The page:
Significant differences were observed in the number of cases between 2013 and 2014 (p = 0.0032) and between 2013 and 2015 (p = 0.0001). The Maritime Region reports the highest number of cases.

Ulcerations are the most frequent lesions seen in cases (p < 0.0001) while category III is the least frequent distribution. The limbs are the sites most affected (p = 0.0001).

4. Discussions

Buruli ulcer remains a disease of public health concern in Africa and particularly in Togo, as shown by the data and the increasing trend in the number of cases within the last two years. In 2013, fewer cases were recognized because of fewer public health staff available to perform surveillance. The increase could be associated with the management training for detection of Buruli cases who were attended by nurses, and may have led to increased cases notifications. This could also be associated with regular surveys for the National Program associated with the Non-Governmental Association in the rural areas, specifically for physical therapy. Moreover, this increasing trend could be explained by better knowledge, identification, care, and proper reporting of the disease by the health workers. Togo’s neighboring countries, such as Benin, Ghana, and Cote d’Ivoire, are also confronted with this issue 6, 8, 16.

Buruli ulcer is unevenly distributed throughout the country. The south of the country, especially the Maritime Health Region, is the most affected. This could be explained by the presence of many streams and lagoons of the region, and confirms the findings of Christinet et al. 2012 in Cameroon 17. Furthermore, Walsh et al. 2008 found that man-induced environmental changes such as deforestation, irrigation systems, and increasing wetland areas contribute to the spread of the disease 18. This applies to the Yoto and Zio districts where populations are involved in important rice production activities. It is also important to emphasize that even though the other health regions in Togo present fewer cases, they should also be investigated since practitioners may not be familiar with the disease.

In addition, according to Johnson et al. 2005 in Benin, Buruli ulcer reporting through routine data from health facilities shows that in the same district, the number of cases may vary considerably from one village to another. These variations from the continuous control of Buruli ulcer reveal that the relevant geographical unit for the analysis of the disease must be a smaller entity instead of a national, regional, or even district one 19. However, the number of cases we found might have been underestimated because of the hospital-based nature of our study. In fact, all strata of the population in Togo may not have an equal geographical and financial access to healthcare facilities.

Buruli ulcer equally affects men and women and, in our case, children under 15 are mostly the victims as Joose et al. (1994), Kanga et al. (2001), and the WHO (2017) confirmed. They also report that, in Africa, about 48% of the affected population are children under 15, whereas in Australia and Japan, they represent only 10% and 19% of the cases respectively 3, 6, 8.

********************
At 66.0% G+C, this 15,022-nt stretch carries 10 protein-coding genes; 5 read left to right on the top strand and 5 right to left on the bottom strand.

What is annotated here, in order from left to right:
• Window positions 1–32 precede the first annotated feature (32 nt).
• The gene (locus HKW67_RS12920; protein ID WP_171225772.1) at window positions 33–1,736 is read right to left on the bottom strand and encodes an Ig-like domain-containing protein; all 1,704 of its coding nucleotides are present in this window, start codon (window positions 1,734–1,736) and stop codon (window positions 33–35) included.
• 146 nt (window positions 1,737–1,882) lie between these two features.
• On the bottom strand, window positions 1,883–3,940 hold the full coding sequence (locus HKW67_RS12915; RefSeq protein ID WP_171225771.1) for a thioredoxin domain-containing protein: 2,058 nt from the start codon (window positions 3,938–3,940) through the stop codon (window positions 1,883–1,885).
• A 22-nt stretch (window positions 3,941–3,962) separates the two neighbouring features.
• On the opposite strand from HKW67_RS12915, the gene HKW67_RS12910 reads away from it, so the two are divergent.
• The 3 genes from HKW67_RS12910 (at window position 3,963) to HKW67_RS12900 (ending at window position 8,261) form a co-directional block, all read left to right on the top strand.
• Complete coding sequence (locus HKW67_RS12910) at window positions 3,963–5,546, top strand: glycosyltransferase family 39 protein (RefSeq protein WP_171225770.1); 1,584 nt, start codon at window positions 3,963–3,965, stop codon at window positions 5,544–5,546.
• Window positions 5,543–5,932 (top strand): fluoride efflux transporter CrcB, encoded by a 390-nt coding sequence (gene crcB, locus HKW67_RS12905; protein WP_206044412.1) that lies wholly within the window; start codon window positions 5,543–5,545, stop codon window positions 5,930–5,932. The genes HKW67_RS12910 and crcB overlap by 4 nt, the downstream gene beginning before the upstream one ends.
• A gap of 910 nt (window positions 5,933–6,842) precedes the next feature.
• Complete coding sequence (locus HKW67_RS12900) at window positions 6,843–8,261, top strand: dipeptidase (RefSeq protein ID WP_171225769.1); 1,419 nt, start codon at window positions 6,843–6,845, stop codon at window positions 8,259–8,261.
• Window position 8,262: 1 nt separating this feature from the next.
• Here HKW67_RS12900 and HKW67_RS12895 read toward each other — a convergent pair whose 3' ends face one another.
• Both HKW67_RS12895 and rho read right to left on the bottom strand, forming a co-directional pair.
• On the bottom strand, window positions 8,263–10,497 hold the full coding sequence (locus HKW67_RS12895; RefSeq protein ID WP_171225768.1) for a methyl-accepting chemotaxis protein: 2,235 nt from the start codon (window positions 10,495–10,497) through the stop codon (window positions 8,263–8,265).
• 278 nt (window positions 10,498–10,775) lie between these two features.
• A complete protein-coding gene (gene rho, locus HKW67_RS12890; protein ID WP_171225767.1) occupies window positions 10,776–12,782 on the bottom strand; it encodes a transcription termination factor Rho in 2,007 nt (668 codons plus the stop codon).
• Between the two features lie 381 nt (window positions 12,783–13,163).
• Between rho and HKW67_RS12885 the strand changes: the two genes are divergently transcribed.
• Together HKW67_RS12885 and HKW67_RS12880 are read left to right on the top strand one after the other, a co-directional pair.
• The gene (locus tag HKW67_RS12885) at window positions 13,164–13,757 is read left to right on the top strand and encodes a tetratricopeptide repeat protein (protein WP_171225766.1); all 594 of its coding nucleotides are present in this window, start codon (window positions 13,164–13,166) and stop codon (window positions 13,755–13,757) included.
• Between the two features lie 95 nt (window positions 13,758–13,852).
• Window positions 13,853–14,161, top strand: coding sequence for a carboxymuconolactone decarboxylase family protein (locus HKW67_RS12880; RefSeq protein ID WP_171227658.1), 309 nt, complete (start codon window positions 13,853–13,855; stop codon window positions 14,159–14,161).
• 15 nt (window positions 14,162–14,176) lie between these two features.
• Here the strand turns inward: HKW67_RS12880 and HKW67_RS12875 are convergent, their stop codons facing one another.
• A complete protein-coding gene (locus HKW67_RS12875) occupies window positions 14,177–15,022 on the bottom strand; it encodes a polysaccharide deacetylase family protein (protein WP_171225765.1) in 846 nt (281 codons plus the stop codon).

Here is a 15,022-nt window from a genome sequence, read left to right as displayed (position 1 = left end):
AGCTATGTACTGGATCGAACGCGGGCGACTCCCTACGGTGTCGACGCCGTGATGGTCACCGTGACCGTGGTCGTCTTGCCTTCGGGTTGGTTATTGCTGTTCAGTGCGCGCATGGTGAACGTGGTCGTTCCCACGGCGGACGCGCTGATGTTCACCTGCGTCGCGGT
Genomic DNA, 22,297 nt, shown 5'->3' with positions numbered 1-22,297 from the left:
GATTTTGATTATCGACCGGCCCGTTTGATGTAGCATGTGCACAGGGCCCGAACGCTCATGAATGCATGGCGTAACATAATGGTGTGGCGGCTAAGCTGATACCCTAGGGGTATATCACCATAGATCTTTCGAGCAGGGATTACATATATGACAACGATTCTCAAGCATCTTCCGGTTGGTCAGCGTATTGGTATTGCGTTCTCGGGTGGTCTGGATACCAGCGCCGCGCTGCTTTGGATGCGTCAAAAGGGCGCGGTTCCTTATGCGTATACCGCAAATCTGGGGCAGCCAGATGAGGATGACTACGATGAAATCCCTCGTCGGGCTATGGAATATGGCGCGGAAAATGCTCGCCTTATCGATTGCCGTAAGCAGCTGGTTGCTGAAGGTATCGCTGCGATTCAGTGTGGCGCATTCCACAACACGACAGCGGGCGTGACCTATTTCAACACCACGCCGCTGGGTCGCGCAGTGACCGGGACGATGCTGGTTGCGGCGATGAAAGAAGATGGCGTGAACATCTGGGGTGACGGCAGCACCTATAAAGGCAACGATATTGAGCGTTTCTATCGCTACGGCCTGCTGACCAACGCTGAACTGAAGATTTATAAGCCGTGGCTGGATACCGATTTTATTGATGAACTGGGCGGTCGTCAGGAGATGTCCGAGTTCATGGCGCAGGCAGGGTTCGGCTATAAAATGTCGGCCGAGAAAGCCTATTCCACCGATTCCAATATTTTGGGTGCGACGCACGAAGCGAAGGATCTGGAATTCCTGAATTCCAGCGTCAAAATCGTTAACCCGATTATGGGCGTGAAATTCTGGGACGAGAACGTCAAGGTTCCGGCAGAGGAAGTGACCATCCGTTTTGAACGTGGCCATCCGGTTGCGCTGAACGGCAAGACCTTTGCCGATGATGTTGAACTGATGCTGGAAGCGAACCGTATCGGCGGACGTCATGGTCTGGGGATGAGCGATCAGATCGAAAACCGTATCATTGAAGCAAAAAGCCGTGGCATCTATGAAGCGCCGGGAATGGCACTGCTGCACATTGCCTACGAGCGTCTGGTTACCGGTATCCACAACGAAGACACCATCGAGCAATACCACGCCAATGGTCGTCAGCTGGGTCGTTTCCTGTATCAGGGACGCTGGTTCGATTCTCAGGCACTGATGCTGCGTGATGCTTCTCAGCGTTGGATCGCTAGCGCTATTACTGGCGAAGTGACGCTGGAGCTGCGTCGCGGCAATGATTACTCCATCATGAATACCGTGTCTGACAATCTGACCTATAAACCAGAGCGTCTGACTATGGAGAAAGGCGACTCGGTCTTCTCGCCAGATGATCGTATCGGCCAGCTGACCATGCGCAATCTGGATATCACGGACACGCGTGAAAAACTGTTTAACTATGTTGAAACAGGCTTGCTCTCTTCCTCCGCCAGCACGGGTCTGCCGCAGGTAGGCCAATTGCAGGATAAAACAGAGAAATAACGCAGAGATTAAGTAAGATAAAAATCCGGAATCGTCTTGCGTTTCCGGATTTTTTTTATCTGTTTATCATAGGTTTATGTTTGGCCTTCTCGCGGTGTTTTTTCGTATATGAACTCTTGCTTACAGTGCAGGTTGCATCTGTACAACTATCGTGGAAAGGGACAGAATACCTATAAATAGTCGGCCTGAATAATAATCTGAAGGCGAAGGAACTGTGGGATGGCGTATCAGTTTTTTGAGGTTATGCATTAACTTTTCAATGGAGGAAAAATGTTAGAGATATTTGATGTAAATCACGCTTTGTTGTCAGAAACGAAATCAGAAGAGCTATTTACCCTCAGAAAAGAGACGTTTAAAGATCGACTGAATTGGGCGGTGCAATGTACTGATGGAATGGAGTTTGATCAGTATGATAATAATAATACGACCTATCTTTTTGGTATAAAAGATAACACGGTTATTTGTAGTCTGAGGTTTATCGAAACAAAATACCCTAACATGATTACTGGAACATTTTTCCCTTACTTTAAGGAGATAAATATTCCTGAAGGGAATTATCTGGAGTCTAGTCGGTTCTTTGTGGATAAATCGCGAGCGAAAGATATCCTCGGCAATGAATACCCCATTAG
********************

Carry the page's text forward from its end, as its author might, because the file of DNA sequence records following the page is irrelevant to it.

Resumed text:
As children under 15 are the most affected, the average age is 12 years. This average age is close to those described in Benin (12 years) by Vincent et al. (2014), in Cameroon and Nigeria (15.5 years) by Porten et al. (2009) and Ukwaja et al. (2016) respectively 20, 21, 22. On the other hand, it is lower than that described in Ghana (25 years) by Amofah et al. (2002) and in the Democratic Republic of Congo (27 years) by Mavinga Phanzu et al. (2013) 23, 24.

According to the types of lesions, no osteomyelitis, a severe form associated with complications, was noticed. Most of the cases were ulcerative forms (47.03%), which are often very painful and constitute the causes of consultation in care centers. Our data confirm those of Amofah et al. (2002) and Johnson et al. (2005) in Ghana and Benin, who found 48 and 58% respectively.

The ulcerative forms were found to have the greatest proportion (48%), however, we found it is still lower than those reported by Ukwaja et al. (2016) in Nigeria, who found a proportion of 90% and Mavinga Phanzu et al. (2013) in the Democratic Republic of Congo (83%).

According to Lagarrigue, Portaels, Meyers and Aguiar (2000), HIV infection seems to be the predominant factor favoring the occurrence of osteomyelitis 25. Since our target population is on average 18 years old, rural, with a low HIV prevalence (Togo- 2.5%, rural- 1.5%), these factors could explain the absence of osteomyelitis. However, our study did not involve HIV testing.

In this study, the categorization of lesions according to WHO categories yielded 37% for Category I (single small lesion), 36% for Category II (non-ulcerative and ulcerative plaque and oedematous form) and 27% for Category III (disseminated and mixed forms such as osteitis, osteomyelitis, joint involvement). Some practitioners did not classify eight of the lesions in those categories (345/353). These results are very similar to the WHO Global Data in Africa where 32% of the cases are Category I, 35% are Category II and 33% are Category III 3. These results are also comparable with with those of Beissner and al (2013) who identified 45.7% of category I lesions, 34.1% category II lesions and 20.2% of category III lesions. These results show that the control program of BU in Togo is performing well because of the lower numbers of the Category III. Furthermore, this number has decreased by 12% up to 2010.